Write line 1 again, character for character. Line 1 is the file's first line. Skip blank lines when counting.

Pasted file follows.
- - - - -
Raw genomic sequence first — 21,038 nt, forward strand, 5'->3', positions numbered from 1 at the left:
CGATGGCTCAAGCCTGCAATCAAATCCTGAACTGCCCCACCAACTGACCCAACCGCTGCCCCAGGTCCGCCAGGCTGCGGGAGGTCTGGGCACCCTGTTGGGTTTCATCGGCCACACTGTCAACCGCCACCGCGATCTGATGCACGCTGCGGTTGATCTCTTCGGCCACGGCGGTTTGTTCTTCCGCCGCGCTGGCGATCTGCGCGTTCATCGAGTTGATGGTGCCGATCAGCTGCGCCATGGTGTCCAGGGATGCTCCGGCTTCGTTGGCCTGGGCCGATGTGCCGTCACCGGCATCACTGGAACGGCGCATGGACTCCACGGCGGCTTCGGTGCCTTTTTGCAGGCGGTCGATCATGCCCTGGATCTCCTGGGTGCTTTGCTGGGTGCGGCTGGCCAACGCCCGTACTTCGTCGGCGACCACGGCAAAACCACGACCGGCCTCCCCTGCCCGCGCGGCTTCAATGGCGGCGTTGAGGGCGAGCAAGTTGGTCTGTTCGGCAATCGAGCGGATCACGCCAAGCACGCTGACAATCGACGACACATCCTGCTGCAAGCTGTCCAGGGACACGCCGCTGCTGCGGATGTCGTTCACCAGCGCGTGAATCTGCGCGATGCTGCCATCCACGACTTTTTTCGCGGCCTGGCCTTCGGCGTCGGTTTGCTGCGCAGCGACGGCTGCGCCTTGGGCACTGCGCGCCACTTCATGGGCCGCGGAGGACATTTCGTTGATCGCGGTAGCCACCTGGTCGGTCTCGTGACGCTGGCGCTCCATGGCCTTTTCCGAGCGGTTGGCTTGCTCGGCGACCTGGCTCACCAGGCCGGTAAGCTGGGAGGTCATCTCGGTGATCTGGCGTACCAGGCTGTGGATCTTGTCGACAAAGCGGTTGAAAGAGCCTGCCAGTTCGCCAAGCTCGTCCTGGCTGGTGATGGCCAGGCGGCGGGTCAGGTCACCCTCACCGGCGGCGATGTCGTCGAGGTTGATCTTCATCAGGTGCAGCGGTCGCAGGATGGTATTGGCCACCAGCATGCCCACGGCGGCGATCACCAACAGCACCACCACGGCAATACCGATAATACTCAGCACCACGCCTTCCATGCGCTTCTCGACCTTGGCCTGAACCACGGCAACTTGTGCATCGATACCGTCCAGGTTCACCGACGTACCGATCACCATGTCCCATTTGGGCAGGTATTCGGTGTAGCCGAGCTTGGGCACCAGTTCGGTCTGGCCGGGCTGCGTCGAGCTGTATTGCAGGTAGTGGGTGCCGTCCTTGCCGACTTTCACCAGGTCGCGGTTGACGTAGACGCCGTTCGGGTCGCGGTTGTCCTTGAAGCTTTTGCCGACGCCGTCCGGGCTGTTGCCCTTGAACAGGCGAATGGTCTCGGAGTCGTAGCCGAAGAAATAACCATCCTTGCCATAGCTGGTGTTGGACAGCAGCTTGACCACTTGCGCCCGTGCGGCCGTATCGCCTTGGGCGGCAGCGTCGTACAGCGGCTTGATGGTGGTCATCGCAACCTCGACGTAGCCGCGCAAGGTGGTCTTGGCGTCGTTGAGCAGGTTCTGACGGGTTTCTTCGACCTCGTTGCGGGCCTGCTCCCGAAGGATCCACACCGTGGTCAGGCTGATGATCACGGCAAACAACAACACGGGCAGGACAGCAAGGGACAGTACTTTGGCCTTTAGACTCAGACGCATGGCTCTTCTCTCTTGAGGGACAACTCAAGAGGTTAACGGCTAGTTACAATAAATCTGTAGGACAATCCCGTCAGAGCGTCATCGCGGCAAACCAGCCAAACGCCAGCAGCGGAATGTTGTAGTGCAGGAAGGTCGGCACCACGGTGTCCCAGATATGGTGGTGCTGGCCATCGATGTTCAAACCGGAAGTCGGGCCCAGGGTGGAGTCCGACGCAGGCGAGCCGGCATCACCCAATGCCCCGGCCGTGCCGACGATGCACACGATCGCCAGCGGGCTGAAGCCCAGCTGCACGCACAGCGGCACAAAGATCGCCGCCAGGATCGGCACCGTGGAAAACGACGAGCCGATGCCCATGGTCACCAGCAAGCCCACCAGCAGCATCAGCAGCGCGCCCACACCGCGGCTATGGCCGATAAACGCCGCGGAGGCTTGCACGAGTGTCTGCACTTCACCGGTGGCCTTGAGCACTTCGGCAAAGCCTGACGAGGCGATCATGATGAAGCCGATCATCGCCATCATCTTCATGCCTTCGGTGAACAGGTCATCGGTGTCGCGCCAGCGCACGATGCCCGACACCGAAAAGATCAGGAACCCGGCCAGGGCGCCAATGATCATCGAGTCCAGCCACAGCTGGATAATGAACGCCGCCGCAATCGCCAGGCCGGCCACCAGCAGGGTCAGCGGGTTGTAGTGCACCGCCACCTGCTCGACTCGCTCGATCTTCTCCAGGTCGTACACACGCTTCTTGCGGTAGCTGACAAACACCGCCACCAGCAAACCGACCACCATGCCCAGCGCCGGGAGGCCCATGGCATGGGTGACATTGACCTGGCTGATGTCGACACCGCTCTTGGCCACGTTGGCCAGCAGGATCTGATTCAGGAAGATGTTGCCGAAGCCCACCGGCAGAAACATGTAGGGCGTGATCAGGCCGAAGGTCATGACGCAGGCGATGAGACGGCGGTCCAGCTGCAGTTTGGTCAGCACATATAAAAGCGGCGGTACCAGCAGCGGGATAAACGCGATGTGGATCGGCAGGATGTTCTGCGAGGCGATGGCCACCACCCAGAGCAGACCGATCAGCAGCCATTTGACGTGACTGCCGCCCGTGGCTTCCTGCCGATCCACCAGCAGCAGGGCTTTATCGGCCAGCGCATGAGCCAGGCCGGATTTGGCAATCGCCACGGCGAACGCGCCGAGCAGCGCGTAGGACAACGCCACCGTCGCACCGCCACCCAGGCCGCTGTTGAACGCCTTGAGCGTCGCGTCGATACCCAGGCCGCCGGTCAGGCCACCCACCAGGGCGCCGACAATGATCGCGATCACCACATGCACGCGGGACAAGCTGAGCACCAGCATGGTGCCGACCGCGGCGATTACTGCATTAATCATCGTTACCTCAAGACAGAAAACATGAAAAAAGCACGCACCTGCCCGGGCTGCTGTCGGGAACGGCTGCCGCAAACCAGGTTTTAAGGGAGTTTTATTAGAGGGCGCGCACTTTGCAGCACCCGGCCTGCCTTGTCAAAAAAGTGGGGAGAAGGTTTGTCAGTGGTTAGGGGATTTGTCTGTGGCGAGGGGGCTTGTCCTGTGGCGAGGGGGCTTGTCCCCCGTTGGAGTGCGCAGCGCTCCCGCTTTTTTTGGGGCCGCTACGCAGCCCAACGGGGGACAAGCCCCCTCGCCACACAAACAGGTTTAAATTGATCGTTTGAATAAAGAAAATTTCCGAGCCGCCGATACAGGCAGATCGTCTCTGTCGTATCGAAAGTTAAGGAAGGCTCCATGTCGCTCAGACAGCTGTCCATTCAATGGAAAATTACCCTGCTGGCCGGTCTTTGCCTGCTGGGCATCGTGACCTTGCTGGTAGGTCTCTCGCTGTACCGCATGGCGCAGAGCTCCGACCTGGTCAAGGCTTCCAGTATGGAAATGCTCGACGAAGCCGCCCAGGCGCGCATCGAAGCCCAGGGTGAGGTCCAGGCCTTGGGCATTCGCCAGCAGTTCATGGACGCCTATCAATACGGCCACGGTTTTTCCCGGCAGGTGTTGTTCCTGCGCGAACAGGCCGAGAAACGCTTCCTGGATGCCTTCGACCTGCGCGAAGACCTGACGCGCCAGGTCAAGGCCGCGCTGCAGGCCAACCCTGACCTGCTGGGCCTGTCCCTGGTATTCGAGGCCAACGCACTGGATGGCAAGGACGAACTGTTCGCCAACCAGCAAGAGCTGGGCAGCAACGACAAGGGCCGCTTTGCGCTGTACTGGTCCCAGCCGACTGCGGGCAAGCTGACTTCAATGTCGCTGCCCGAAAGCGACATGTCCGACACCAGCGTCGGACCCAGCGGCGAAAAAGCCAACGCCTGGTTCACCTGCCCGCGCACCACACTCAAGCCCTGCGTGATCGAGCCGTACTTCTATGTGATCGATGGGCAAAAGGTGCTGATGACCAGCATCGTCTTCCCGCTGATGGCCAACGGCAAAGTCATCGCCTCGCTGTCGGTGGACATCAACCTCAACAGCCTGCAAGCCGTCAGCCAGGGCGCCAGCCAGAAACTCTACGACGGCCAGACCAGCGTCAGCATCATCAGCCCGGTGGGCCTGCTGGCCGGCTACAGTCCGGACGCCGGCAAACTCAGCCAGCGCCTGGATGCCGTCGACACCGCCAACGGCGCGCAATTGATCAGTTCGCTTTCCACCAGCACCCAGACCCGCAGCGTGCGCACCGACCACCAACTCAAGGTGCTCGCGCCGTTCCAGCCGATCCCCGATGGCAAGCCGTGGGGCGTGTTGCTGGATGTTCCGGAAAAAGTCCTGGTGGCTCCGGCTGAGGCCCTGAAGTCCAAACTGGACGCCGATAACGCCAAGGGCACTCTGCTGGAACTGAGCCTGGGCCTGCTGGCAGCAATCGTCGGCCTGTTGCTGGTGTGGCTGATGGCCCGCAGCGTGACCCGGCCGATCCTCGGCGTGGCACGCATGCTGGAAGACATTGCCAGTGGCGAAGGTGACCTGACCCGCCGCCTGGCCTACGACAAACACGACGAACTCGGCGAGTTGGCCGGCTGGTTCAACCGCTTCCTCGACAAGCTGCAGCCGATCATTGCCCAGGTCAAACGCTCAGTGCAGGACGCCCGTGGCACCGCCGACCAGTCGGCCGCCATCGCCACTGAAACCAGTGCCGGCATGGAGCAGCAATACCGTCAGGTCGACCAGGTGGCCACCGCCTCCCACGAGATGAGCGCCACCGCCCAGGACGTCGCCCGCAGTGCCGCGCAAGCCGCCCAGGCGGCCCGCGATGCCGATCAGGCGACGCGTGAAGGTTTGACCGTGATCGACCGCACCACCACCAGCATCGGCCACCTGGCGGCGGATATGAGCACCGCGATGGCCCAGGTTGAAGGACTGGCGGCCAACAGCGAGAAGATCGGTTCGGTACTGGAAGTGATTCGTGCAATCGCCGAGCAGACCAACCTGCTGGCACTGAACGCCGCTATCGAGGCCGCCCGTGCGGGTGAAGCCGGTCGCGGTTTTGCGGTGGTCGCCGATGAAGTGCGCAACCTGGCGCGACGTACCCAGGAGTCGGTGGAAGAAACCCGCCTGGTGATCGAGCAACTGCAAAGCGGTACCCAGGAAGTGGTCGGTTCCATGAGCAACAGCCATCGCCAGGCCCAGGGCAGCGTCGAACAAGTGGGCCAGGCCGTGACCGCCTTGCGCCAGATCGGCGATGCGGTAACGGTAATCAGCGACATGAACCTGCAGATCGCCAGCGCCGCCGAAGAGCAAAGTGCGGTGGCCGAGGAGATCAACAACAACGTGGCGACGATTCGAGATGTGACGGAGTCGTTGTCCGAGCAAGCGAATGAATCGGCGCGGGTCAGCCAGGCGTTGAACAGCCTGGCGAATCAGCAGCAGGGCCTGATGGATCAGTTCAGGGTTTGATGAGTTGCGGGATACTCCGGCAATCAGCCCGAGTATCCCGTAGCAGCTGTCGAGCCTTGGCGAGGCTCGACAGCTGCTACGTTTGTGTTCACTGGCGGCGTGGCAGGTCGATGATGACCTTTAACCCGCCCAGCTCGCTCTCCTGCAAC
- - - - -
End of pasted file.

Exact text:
Raw genomic sequence first — 21,038 nt, forward strand, 5'->3', positions numbered from 1 at the left: